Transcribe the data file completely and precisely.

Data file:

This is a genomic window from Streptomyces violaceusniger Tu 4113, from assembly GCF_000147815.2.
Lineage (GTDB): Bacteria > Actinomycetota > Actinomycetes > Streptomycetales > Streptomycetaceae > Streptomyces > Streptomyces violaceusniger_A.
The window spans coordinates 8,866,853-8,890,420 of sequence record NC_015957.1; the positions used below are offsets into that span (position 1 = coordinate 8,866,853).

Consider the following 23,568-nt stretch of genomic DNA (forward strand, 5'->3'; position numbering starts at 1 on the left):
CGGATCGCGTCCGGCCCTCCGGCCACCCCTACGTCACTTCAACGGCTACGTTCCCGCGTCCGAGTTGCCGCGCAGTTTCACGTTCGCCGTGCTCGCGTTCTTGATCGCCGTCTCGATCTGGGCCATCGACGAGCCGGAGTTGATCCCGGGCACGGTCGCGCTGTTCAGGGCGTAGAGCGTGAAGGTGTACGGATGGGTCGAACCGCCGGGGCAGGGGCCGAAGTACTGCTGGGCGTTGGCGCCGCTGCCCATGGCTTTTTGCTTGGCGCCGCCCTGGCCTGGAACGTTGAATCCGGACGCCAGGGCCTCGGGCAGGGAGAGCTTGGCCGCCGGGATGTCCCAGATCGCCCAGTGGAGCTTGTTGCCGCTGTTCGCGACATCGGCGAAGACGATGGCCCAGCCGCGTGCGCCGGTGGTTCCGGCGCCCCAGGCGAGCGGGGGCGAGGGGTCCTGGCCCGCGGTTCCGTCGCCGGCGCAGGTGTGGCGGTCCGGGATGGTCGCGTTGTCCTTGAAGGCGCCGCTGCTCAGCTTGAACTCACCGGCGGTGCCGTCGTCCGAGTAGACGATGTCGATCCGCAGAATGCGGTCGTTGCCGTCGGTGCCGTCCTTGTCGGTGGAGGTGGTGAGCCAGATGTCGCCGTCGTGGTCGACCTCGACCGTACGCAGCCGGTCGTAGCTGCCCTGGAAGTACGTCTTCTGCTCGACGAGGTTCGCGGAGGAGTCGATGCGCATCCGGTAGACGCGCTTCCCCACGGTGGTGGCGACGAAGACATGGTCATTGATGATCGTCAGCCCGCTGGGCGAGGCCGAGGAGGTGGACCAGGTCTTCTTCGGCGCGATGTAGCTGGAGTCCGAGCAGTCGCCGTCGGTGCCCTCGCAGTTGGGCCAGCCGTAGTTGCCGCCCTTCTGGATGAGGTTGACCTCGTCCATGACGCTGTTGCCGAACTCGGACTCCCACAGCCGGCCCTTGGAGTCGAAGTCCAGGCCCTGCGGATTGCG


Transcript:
This is a genomic window from Streptomyces violaceusniger Tu 4113, from assembly GCF_000147815.2.
Lineage (GTDB): Bacteria > Actinomycetota > Actinomycetes > Streptomycetales > Streptomycetaceae > Streptomyces > Streptomyces violaceusniger_A.
The window spans coordinates 8,866,853-8,890,420 of sequence record NC_015957.1; the positions used below are offsets into that span (position 1 = coordinate 8,866,853).

Consider the following 23,568-nt stretch of genomic DNA (forward strand, 5'->3'; position numbering starts at 1 on the left):
CGGATCGCGTCCGGCCCTCCGGCCACCCCTACGTCACTTCAACGGCTACGTTCCCGCGTCCGAGTTGCCGCGCAGTTTCACGTTCGCCGTGCTCGCGTTCTTGATCGCCGTCTCGATCTGGGCCATCGACGAGCCGGAGTTGATCCCGGGCACGGTCGCGCTGTTCAGGGCGTAGAGCGTGAAGGTGTACGGATGGGTCGAACCGCCGGGGCAGGGGCCGAAGTACTGCTGGGCGTTGGCGCCGCTGCCCATGGCTTTTTGCTTGGCGCCGCCCTGGCCTGGAACGTTGAATCCGGACGCCAGGGCCTCGGGCAGGGAGAGCTTGGCCGCCGGGATGTCCCAGATCGCCCAGTGGAGCTTGTTGCCGCTGTTCGCGACATCGGCGAAGACGATGGCCCAGCCGCGTGCGCCGGTGGTTCCGGCGCCCCAGGCGAGCGGGGGCGAGGGGTCCTGGCCCGCGGTTCCGTCGCCGGCGCAGGTGTGGCGGTCCGGGATGGTCGCGTTGTCCTTGAAGGCGCCGCTGCTCAGCTTGAACTCACCGGCGGTGCCGTCGTCCGAGTAGACGATGTCGATCCGCAGAATGCGGTCGTTGCCGTCGGTGCCGTCCTTGTCGGTGGAGGTGGTGAGCCAGATGTCGCCGTCGTGGTCGACCTCGACCGTACGCAGCCGGTCGTAGCTGCCCTGGAAGTACGTCTTCTGCTCGACGAGGTTCGCGGAGGAGTCGATGCGCATCCGGTAGACGCGCTTCCCCACGGTGGTGGCGACGAAGACATGGTCATTGATGATCGTCAGCCCGCTGGGCGAGGCCGAGGAGGTGGACCAGGTCTTCTTCGGCGCGATGTAGCTGGAGTCCGAGCAGTCGCCGTCGGTGCCCTCGCAGTTGGGCCAGCCGTAGTTGCCGCCCTTCTGGATGAGGTTGACCTCGTCCATGACGCTGTTGCCGAACTCGGACTCCCACAGCCGGCCCTTGGAGTCGAAGTCCAGGCCCTGCGGATTGCG